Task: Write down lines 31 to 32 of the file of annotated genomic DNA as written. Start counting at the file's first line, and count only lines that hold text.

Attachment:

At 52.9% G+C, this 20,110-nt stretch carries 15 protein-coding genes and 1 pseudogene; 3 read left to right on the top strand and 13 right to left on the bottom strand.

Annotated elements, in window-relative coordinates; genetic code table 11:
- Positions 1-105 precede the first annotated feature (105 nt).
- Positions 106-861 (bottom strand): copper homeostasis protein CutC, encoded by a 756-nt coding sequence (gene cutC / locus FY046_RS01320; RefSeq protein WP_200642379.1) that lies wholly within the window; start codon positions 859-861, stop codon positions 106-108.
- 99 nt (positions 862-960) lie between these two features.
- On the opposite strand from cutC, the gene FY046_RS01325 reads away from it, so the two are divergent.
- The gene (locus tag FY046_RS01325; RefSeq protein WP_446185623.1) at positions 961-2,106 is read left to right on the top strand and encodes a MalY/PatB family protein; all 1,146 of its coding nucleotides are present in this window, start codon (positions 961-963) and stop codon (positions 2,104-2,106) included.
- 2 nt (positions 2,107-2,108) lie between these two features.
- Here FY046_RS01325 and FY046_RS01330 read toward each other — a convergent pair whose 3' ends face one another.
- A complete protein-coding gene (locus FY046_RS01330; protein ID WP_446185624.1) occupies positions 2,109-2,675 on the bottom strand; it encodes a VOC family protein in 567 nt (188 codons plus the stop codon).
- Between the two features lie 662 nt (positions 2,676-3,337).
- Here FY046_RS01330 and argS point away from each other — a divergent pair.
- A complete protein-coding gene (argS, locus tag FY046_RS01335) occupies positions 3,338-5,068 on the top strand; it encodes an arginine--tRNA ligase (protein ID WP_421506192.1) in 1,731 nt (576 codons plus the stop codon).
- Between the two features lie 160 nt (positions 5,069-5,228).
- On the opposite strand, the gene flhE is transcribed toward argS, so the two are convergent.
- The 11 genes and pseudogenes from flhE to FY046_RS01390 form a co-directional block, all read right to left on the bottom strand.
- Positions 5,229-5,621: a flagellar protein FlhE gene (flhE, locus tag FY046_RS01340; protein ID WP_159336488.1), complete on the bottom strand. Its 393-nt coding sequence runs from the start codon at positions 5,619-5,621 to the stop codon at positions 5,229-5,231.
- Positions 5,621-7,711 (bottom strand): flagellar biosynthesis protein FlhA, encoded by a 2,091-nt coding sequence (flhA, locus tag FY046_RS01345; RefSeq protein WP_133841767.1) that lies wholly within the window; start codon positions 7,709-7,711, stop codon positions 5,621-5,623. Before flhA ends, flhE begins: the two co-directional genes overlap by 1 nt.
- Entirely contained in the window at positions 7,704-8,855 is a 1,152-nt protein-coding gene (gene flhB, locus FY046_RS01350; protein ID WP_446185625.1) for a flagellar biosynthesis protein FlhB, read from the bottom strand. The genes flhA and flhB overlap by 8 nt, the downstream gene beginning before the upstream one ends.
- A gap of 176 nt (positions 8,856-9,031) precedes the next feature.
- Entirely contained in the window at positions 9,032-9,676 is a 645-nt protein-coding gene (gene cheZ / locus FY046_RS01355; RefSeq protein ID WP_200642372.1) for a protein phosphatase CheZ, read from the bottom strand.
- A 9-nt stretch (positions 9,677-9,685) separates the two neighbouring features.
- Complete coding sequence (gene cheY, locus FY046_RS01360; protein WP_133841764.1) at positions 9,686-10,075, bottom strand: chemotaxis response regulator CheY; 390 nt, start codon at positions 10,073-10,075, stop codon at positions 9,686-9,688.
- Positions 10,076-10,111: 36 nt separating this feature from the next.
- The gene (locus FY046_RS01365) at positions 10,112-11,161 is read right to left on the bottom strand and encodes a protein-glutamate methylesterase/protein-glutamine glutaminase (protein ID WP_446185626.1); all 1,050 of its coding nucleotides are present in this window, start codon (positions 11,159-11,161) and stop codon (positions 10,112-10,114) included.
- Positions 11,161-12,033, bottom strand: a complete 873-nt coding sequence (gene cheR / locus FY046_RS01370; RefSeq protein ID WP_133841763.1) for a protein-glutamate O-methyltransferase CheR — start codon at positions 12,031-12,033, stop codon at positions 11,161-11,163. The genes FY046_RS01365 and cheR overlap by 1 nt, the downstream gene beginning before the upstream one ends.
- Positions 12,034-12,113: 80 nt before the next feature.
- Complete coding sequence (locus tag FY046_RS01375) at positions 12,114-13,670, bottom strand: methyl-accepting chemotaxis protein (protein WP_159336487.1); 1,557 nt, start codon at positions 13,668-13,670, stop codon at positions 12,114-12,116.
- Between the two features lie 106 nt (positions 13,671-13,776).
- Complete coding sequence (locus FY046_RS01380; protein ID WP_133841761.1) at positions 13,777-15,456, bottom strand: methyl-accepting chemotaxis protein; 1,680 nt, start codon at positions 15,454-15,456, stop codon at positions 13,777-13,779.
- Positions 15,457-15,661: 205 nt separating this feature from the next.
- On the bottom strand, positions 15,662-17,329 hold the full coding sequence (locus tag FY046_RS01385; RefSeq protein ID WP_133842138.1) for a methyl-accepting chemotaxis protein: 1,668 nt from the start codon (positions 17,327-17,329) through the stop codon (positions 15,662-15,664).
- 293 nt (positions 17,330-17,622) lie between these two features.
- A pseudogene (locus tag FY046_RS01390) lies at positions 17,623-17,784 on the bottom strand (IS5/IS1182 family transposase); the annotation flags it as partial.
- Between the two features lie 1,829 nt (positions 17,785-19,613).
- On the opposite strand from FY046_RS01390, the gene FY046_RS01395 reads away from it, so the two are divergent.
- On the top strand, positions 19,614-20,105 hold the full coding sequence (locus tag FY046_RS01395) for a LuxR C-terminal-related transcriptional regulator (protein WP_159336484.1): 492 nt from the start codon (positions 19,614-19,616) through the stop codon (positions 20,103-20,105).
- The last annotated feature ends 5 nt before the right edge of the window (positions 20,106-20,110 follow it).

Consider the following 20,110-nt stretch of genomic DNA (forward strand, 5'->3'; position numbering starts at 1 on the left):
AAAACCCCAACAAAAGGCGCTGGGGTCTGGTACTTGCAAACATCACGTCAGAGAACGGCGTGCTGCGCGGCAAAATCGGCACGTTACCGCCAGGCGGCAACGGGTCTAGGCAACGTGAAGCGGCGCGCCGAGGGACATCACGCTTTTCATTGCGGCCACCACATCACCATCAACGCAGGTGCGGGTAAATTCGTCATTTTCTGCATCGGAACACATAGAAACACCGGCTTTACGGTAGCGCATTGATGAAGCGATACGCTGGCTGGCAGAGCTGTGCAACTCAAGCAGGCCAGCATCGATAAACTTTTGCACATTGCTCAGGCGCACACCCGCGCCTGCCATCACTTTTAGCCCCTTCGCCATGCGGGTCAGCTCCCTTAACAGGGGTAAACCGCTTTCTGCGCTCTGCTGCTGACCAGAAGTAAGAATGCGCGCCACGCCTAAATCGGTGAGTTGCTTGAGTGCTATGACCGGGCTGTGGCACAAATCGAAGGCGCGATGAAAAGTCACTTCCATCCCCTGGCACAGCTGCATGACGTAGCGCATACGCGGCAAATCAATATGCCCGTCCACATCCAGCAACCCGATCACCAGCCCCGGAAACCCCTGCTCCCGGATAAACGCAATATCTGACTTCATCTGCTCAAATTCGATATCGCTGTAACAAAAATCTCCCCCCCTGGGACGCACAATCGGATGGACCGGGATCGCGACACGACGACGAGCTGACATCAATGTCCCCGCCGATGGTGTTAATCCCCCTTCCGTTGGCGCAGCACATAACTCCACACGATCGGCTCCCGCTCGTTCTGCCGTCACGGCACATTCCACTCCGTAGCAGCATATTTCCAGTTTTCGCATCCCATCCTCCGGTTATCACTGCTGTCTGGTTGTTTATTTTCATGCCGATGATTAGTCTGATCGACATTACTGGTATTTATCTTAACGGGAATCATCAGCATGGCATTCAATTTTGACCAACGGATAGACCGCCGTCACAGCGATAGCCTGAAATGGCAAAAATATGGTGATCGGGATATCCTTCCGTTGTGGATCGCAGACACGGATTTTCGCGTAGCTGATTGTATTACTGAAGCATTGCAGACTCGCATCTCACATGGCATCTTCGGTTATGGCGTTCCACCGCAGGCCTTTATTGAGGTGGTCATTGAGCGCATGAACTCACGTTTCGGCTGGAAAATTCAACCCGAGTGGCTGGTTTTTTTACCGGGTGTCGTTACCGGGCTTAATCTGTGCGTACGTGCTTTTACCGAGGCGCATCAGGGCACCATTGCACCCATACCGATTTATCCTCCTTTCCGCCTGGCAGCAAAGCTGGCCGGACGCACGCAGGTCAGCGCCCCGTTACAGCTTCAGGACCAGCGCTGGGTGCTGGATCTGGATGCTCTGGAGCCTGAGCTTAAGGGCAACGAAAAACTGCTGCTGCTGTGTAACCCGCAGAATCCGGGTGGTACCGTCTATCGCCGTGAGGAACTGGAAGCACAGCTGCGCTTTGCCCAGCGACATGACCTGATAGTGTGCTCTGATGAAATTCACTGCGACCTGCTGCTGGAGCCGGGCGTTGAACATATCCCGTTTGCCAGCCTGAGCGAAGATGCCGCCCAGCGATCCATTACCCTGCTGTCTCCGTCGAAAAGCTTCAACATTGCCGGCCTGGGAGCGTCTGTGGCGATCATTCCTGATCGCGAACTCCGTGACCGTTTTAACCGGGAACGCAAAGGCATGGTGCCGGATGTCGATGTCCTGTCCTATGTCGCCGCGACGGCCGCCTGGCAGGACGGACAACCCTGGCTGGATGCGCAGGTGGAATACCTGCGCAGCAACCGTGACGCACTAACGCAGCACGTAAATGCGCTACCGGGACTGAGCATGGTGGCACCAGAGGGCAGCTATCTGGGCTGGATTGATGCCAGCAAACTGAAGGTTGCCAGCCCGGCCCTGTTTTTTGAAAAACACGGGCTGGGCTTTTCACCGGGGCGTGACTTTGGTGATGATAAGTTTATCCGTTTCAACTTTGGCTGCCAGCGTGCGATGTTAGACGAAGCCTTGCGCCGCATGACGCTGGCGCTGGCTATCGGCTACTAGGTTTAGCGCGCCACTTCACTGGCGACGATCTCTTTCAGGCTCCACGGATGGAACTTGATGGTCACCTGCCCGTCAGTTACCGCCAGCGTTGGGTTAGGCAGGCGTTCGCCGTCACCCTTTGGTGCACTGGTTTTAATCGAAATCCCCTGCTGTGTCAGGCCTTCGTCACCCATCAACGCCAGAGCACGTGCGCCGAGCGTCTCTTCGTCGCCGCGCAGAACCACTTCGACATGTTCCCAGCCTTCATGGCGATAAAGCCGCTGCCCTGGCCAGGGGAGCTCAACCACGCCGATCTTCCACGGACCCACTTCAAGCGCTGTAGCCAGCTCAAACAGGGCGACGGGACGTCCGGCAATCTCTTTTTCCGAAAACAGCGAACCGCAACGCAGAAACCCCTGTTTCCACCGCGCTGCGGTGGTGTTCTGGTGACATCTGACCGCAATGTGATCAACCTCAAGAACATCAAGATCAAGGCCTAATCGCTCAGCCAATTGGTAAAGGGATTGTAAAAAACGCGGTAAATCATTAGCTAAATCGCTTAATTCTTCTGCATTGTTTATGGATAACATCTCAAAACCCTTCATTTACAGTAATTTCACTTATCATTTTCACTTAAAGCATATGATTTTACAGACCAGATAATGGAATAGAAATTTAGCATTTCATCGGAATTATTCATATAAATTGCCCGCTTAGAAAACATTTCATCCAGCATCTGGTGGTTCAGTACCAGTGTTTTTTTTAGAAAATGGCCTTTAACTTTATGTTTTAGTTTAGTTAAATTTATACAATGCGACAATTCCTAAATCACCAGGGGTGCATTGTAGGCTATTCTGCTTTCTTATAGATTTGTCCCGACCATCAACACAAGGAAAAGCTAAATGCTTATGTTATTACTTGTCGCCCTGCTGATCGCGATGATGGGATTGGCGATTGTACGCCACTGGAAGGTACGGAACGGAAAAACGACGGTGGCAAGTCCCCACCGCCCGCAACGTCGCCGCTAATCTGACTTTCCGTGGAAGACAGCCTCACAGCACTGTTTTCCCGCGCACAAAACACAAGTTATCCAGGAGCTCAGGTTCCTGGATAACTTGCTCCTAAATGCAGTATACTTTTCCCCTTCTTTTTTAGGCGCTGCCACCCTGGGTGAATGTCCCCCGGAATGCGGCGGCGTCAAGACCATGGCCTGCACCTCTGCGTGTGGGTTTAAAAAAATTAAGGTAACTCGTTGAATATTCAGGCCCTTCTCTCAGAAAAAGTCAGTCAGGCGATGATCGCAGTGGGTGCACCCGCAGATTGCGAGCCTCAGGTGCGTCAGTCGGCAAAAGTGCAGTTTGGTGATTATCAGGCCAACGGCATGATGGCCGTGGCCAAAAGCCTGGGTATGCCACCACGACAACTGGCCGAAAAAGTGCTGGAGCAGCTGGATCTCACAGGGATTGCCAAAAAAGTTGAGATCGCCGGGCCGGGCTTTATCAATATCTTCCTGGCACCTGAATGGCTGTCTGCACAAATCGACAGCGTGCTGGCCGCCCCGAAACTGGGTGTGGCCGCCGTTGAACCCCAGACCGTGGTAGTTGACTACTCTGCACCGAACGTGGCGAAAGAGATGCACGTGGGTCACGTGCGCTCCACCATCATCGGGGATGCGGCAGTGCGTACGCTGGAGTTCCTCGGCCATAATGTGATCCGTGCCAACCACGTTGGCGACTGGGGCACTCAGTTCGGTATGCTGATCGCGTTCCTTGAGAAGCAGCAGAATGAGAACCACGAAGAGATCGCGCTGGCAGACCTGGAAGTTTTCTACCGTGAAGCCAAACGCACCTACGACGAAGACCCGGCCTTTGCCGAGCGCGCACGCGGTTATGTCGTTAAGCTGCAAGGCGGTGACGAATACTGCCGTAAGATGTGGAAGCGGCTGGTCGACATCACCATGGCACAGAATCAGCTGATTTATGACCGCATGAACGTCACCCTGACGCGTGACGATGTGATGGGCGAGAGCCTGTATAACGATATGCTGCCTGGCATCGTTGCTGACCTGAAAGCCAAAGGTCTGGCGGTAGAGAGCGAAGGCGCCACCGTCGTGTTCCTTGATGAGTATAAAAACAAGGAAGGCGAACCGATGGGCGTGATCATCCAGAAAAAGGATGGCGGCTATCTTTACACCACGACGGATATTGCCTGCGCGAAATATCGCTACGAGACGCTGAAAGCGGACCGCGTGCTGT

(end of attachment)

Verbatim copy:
- Positions 15,457-15,661: 205 nt separating this feature from the next.
- On the bottom strand, positions 15,662-17,329 hold the full coding sequence (locus tag FY046_RS01385; RefSeq protein ID WP_133842138.1) for a methyl-accepting chemotaxis protein: 1,668 nt from the start codon (positions 17,327-17,329) through the stop codon (positions 15,662-15,664).